Faced with rising expenses, Luzerne County Manager C. David Pedri said his first proposed budget will recommend a new $5 vehicle registration fee and continued reliance on $5 million that had been earmarked for deficit reduction in 2017.
Pedri, appointed manager in May after serving as interim head since January, declined to get into specifics about a possible proposed tax hike.
“I’m still working on the numbers and will present the proposal to council tomorrow night,” he said Monday.
The owner of a property assessed at $100,000 pays $575 in county taxes under the current tax rate.
The introduction of an ordinance imposing the controversial vehicle registration fee is on Tuesday’s council voting agenda.
County council members have periodically discussed but failed to act on the fee since state legislators authorized the option in 2013 to help counties fund road and bridge maintenance expenses. Most recently, a council majority tabled an ordinance imposing the fee in May.
Thirteen of the state’s 67 counties have enacted the fee to date, according to the County Commissioners Association of Pennsylvania. An estimated 280,190 vehicles in the county would pay the fee, the association says, generating more than $1 million.
Echoing arguments of past fee supporters, Pedri said the fee would “spread out the burden” of funding county government, which primarily falls on property owners. Critics have characterized the fee as a “double tax” on property owners who also own vehicles.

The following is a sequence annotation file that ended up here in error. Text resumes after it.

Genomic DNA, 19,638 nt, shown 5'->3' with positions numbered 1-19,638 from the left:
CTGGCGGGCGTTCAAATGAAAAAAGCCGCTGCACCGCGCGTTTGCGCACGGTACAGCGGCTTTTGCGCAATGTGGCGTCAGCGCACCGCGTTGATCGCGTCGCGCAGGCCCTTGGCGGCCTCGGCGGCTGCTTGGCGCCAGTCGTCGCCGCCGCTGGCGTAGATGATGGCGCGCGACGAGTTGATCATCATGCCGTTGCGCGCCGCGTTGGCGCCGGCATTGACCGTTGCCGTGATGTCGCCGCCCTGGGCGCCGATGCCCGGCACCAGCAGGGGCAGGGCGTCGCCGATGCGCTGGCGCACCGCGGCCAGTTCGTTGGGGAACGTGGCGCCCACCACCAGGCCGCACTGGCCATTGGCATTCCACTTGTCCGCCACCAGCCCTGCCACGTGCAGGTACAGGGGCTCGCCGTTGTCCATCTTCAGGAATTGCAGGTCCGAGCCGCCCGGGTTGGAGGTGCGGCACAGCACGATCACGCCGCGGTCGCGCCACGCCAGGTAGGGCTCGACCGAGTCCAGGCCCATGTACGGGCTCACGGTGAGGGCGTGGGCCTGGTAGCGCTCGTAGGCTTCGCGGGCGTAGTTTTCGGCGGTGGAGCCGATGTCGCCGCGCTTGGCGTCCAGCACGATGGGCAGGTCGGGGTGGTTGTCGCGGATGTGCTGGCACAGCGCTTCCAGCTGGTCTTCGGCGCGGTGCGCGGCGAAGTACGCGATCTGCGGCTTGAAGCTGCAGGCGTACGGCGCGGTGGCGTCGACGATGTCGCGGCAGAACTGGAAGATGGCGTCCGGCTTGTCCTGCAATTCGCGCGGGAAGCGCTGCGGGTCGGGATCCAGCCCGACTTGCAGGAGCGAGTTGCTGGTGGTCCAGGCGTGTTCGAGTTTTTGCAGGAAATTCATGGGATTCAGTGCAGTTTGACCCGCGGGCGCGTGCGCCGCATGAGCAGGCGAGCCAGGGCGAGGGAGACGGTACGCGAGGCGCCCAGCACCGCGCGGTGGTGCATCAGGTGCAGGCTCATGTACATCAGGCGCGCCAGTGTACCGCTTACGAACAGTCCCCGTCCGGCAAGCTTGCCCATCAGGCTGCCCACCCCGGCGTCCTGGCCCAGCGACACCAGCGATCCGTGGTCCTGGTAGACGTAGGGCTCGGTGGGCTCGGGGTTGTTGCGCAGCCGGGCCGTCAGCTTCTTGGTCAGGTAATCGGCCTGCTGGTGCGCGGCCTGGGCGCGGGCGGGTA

About $1.5 million of this year’s $130 million county general fund operating budget is spent on the county’s 127 miles of roads and more than 300 bridges — most inherited during the Great Depression when municipalities didn’t have the financial means to care for the infrastructure.
The $5 million slated for deficit reduction stems from a county-funded homestead tax break on primary residences a council majority temporarily halted in 2015. Participants had saved $45 to $57 on their county real estate taxes annually through the break that started in 2009.
The council had directed the break would be restored in 2018 and funds from halting the break must be used for deficit reduction in 2017. The county carries a $9.4 million deficit.
An ordinance on Tuesday’s agenda would permanently end the homestead break and allow the funds to be used for operating expenses in 2017.
Pedri said only two other counties provided the break at the time the county stopped it.
“We are over $350 million in debt from extensive past borrowing and are not in a position to give an abatement now,” he said.
Additional revenue is needed to cover rising health care and pension costs and union-negotiated raises, Pedri said, promising specifics in his upcoming presentation. Savings from debt restructuring last year also yielded $2.8 million to prepay 2016 Children and Youth expenses, but a comparable windfall likely won’t be available for 2017, he said.
Pedri said he’s open to alternatives that won’t compromise mandated services, from plowing county-owned roads to operating a prison, 911 center and judicial system. The county has approximately 1,400 employees, which he said is “one of the smallest numbers of Luzerne County employees ever.”
“We provide a lot of services on a daily basis, and it costs money. We cut everywhere we could possibly cut,” he said.
The council must adopt a budget by Dec. 15.
“Council can accept, change or amend my proposal. I absolutely see this budget as a work in progress and look forward to working with council to get the best plan for Luzerne County,” Pedri said.